At South Bronx Classical Charter School II, educators take an old-school approach to education, so old-school, it's ancient.
Fifth graders at the school are studying Latin, and have been since third grade. School founder Lester Long says it builds the students vocabulary in English and Spanish, since both languages have roots in Latin.
"It also frankly is an opportunity to provide an elite education to people who unfortunately have never really had that experience," Long said.
The seven-year-old school just won a National Blue Ribbon award, given to high-performing schools that are closing achievement gaps among students.
In the last academic year, more than 87 percent of the school's students were proficient in English, and 93 percent in Math, well above the local, city and state averages for public school students.
The student population here is almost entirely black and Hispanic and 91% are economically disadvantaged.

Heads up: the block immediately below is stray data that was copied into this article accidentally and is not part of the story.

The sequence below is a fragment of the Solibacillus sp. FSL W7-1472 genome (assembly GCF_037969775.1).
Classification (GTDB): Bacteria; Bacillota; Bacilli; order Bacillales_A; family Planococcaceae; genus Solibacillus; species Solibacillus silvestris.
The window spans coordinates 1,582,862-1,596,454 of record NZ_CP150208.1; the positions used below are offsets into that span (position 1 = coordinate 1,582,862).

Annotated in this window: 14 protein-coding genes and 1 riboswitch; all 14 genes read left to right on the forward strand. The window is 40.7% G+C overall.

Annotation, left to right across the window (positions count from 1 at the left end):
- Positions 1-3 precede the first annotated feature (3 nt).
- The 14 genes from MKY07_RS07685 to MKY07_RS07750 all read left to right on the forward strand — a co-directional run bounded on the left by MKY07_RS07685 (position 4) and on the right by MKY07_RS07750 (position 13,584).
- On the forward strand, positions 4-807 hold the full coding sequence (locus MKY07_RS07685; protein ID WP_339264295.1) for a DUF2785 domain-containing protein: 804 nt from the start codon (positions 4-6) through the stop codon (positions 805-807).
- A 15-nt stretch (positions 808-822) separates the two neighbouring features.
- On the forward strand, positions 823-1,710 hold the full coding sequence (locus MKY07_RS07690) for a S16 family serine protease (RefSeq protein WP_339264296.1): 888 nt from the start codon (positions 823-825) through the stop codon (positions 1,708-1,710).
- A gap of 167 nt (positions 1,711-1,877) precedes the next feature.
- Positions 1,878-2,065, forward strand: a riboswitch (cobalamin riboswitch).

"One of the most important things at Classical is that we build a system that is reliable, a system where scholars all over the Bronx get the best education possible," Long said.
The rules here are strict; students must wear uniforms, walk silently in the hall and sit in "scholar position," with hands folded on their desks. But despite the high marks and strict code of conduct, this school and the three others in the Classical Charter network haven't courted as much attention or controversy as other charter networks.
"We’re really focused on educating children, we don't have political aspirations, we’re not looking to create controversy," Long said.
Classical Charter Schools now has four schools across the South Bronx. But with a waiting list of 7,000 students, the school would like to expand further.
For now, that's impossible, thanks to a state law capping the number of charter schools that can open in New York City.
"We have students who are commuting two hours each way to come to this school, and that's just unacceptable to us, we would like to grow more schools so that we could afford more kids opportunities in the Bronx," school director Leena Gyftopoulos said.
Christopher Mitchell, a fifth grader, has a 45-minute commute to and from school, but he says it's worth it.
"I think the thing that makes it different is I get a lot of work, and work very hard and other schools I don’t think will teach me that well."